Counseling for parents of a child who stutters

Parents learn about language development and how to respond positively to their child's mild stuttering through initial counseling from a pediatrician, family doctor, or speech-language pathologist.

Some degree of stuttering is normal in young children. Most often stuttering in early childhood is known as normal disfluency, and it gradually resolves on its own. As with learning to walk or mastering any new skill, language acquisition includes periods of stumbling or awkwardness. How you react to your child's stuttering can influence whether social and emotional problems develop. Normal disfluency is less likely to become a more permanent condition when a child has healthy self-esteem and can avoid feeling anxious about his or her speech.

Counseling can help you to learn appropriate responses to your child's stuttering, which is important whether the stuttering resolves on its own or not. Counseling can help you learn to react in positive ways to your child's irregular speech patterns. Counselors often suggest ways to:

  • Stay calm and maintain an accepting attitude toward your child. This often includes using positive body language for times when he or she struggles with a word. Criticizing, showing impatience or annoyance, or saying things such as, "Take a breath and slow down!" do not help your child. You want to foster your child's confidence and reduce stress or tension while he or she speaks.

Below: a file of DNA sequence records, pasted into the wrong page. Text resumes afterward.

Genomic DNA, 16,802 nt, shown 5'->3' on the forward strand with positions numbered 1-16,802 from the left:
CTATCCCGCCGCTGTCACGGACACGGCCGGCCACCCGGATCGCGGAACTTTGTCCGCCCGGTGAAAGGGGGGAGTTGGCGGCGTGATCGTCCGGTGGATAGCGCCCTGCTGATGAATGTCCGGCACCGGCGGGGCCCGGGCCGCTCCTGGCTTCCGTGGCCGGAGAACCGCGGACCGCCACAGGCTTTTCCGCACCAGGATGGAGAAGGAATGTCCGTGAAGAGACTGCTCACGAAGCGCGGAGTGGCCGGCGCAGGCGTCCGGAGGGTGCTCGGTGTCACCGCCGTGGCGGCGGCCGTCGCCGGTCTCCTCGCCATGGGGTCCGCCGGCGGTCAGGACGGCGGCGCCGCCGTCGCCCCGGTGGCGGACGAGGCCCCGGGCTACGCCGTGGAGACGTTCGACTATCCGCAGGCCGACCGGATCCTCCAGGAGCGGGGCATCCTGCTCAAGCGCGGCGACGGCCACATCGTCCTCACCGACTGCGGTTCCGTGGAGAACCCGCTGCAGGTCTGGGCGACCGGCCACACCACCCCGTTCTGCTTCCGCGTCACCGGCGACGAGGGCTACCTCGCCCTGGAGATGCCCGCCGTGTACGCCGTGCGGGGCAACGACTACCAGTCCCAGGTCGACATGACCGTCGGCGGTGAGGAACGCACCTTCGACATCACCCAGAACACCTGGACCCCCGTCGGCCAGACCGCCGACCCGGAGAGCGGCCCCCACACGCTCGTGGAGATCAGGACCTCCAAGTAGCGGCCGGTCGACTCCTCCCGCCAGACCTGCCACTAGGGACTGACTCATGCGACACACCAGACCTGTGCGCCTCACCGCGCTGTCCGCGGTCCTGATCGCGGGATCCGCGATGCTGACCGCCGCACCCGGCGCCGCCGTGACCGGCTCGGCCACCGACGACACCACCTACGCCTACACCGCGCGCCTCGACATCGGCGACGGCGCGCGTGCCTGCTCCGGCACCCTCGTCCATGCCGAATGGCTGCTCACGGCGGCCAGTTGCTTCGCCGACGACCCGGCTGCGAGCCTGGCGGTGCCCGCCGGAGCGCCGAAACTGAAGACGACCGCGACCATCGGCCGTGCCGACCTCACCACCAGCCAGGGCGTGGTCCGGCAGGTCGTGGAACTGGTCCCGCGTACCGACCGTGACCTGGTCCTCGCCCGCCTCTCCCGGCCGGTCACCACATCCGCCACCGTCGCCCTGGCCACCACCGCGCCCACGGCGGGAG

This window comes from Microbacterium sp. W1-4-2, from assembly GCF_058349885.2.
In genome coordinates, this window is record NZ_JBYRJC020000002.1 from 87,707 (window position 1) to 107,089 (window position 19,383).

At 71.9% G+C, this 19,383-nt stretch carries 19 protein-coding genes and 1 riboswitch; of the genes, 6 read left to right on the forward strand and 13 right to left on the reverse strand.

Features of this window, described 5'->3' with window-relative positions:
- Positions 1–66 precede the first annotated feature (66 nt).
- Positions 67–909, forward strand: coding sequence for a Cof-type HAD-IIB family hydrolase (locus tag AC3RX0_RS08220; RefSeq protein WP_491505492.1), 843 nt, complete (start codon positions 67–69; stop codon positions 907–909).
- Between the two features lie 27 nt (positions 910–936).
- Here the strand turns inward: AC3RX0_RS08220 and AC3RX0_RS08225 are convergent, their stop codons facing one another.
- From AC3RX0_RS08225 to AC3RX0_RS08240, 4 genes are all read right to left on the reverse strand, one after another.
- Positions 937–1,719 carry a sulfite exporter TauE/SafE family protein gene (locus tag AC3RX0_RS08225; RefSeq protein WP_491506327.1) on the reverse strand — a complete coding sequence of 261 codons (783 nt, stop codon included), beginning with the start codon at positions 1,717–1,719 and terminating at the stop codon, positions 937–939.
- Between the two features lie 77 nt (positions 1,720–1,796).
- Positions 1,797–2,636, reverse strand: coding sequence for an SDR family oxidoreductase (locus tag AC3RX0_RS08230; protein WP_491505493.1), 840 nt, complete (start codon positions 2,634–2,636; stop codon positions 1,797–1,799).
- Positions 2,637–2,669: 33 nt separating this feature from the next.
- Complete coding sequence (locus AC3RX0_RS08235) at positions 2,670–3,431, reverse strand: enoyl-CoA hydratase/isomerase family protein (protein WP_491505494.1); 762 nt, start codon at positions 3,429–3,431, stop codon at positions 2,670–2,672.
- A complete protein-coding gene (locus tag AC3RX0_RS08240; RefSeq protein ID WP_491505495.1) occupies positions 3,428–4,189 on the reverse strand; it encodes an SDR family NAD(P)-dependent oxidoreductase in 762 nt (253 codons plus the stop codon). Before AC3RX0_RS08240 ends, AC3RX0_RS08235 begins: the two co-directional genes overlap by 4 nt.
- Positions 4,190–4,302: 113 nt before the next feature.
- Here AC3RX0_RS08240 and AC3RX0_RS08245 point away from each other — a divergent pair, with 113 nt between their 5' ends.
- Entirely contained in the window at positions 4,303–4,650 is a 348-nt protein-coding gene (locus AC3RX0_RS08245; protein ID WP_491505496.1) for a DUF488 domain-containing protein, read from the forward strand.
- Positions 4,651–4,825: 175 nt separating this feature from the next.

• Slow down your own speech, and use short and simple sentences. This can be harder than it sounds. Fast-paced lifestyles and habits often affect speech without you being aware. A counselor can guide you in how to help your child focus on one issue at a time, such as by keeping your questions to a minimum during conversations.
  • Give your child some control. Schedule a quiet time each day to talk with your child. This time should not include any speech corrections. It should be a calm period with relaxed conversation. Your child may not even want to talk much during this time, which is fine. Let him or her direct the activities.

Severe stuttering or stuttering that becomes worse or does not improve after 6 weeks of applying initial counseling techniques may require additional treatment. Other approaches, such as exploring your child's feelings about stuttering, may help.

It may also help your child to work with a speech pathologist along with applying techniques you have learned in counseling.

Last Updated: August 25, 2008

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